Ms Lewthwaite, 35, is the widow of Jamaican-born Jermaine Lindsay, an Al-Qaeda terrorist who blew himself up in the King’s Cross underground station in London in July 2005, killing 26.
Ms Lewthwaite, the daughter of a retired British military officer and widow of a suicide bomber, is wanted for organising and financing terrorist activities inside the country and beyond.
Interpol issued a red notice arrest warrant for her after she was linked to the 2013 Westgate Mall attack in Nairobi which left 66 other people dead.
She is also linked to the slaughter of 148 people, most of them students, by al-Shabaab gunmen at the Garissa University College in 2015.
In December last year, British intelligence sources told the London-based Mirror newspaper that Ms Lewthwaite had since left Kenya and is now operating from Yemen where its chaotic political situation has given her an ideal cover.
The other high-profile local female terror suspect is Haniya Sagar, the wife of slain Muslim cleric Aboud Rogo, a fiery preacher who used his sermons at Masjid Musa in Mombasa to openly urge Muslim youths to take up the cause of global jihad up until he was shot by unknown people in August 2012.
His wife was arrested and charged in 2016 with aiding terror activities and failing to give information which would have stopped the commission of a terror attack.
She was jailed for 10 years in February 2018 but was set free on appeal in October.
Ms Sagar, and three others, had also been charged with aiding three women — Tasni Farah, Ramla Hussein, and Maimuna Abdirahman — to carry out an attack at the Central Police Station, Mombasa, in September 2016.
The three women, who walked into the station pretending to report a stolen phone, brandished knives after they were barred from accessing the cells with one throwing a petrol bomb in an attempt to burn down the station.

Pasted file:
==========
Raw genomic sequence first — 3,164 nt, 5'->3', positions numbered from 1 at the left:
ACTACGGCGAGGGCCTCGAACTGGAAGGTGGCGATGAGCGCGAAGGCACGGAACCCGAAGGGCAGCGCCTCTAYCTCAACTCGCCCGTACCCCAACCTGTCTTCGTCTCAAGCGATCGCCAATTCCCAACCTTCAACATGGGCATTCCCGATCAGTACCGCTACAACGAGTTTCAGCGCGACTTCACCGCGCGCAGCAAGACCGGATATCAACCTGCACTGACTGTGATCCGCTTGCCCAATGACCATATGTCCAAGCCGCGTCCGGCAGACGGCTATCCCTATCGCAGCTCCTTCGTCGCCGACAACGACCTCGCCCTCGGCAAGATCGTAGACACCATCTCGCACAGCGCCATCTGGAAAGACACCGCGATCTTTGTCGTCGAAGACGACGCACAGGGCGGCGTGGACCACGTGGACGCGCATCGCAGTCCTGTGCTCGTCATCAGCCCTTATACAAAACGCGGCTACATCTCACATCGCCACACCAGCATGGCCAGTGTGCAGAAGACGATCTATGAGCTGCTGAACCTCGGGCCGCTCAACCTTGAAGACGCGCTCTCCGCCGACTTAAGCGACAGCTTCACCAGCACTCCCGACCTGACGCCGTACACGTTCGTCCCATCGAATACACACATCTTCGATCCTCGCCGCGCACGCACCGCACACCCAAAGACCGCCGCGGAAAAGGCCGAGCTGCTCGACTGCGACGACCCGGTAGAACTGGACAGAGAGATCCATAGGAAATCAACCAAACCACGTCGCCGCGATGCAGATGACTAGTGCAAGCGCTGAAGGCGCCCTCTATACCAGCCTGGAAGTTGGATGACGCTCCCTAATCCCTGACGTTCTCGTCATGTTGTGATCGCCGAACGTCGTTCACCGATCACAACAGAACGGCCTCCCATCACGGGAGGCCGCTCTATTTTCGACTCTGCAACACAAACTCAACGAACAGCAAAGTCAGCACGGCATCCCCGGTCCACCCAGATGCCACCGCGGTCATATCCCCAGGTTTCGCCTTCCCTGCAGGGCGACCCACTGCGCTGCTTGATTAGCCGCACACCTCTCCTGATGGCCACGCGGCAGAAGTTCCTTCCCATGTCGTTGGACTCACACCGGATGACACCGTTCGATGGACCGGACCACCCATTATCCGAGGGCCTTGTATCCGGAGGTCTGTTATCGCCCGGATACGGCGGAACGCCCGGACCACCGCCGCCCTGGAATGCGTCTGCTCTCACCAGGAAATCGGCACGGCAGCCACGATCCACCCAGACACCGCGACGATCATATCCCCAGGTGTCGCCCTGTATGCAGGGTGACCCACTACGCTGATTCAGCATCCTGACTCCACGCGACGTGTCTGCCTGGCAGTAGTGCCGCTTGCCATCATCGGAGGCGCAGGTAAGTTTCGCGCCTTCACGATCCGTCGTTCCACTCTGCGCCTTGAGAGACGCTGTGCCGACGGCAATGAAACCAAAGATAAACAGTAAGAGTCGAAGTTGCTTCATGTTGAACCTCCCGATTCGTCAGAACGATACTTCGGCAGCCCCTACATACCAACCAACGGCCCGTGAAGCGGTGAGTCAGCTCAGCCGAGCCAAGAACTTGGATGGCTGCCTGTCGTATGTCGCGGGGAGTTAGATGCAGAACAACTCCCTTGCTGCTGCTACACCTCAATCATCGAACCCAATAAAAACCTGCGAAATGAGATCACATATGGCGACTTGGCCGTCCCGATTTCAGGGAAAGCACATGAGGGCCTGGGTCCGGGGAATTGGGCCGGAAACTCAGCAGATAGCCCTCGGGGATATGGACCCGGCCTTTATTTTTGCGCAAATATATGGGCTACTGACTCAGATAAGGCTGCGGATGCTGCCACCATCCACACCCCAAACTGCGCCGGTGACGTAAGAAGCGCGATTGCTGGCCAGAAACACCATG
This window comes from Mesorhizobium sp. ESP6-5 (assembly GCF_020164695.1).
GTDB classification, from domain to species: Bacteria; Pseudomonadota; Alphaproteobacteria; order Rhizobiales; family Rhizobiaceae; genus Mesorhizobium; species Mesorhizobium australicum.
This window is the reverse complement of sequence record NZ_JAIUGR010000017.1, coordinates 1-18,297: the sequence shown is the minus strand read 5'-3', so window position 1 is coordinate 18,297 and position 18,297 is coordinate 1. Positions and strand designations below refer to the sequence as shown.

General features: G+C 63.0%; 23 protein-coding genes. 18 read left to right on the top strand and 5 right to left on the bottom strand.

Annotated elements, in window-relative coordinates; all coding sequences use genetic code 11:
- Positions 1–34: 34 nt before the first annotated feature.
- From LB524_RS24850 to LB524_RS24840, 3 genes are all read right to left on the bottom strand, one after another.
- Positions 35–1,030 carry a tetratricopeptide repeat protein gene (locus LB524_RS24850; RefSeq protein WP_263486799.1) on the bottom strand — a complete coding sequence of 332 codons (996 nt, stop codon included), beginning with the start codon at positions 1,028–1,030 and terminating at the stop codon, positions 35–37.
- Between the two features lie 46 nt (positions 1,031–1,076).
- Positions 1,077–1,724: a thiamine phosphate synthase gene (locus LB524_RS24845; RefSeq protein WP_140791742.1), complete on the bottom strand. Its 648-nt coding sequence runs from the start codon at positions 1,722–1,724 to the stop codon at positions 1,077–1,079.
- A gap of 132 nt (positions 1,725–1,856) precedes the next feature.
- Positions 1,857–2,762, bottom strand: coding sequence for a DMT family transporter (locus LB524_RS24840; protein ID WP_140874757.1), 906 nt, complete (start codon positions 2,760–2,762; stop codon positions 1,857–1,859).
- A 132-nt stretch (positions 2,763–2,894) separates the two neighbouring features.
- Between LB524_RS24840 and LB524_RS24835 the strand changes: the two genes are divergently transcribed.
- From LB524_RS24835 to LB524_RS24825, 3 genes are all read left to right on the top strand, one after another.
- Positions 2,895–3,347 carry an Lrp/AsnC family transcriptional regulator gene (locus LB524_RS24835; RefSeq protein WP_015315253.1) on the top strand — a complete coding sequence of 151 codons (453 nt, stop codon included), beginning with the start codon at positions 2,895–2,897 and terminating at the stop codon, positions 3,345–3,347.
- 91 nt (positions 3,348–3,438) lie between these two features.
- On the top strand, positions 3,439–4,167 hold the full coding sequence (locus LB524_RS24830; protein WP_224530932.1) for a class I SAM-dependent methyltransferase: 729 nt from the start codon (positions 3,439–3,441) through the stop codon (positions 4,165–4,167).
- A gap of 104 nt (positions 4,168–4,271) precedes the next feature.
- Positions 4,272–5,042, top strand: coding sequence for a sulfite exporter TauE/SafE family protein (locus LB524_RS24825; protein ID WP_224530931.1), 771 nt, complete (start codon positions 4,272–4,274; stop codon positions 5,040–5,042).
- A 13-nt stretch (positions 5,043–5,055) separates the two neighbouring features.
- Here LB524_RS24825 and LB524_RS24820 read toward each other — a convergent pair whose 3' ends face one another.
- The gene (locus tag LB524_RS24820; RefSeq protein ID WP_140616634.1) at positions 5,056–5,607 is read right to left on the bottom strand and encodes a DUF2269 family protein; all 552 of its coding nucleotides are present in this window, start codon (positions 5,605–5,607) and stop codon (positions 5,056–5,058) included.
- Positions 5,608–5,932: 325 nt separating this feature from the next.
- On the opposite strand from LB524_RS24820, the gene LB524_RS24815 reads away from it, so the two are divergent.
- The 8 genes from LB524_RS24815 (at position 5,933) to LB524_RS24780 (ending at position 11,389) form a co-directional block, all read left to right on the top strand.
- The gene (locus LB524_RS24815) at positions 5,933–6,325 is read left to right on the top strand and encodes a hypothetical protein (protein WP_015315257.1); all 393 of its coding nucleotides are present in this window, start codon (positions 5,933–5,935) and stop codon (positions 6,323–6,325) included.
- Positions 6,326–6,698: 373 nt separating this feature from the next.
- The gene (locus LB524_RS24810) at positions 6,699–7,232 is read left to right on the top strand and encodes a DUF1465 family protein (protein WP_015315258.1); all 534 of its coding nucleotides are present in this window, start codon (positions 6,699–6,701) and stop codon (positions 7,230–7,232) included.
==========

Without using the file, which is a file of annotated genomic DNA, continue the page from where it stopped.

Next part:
The women had apparently gone to rescue a terror suspect, a former Recce squad officer, who had been held at the station.
Beyond our borders, two women — Amina Farah Ali and Hawo Mohamed Hassan — from Minnesota were convicted in 2013 of fundraising for al-Shabaab in the US.
“Women involved are often seen as meek and manipulated, when in fact, many of them have done due diligence before making their decisions,” said Mr Richard Tuta, a former police officer and a scholar in criminal and security matters.
“Usually these women open communication channels with those already in the group, read material online, and even leave letters for their families back home justifying their decisions,” he said.
WHAT STUDIES SHOW
The media often portray these women as joining jihadi groups through romantic adventurism such as the “jihadi brides”, naivety, or a sense of their own marginal lives lived in their own countries.
However, studies show that the majority of women who support, join, or are recruited to these groups are actually moderately to well-educated women, said security analyst George Musamali.
“Many women who are actually joining these groups see it as a form of empowerment, liberation, and an opportunity to live in a society with a belief system that they subscribe to,” he said.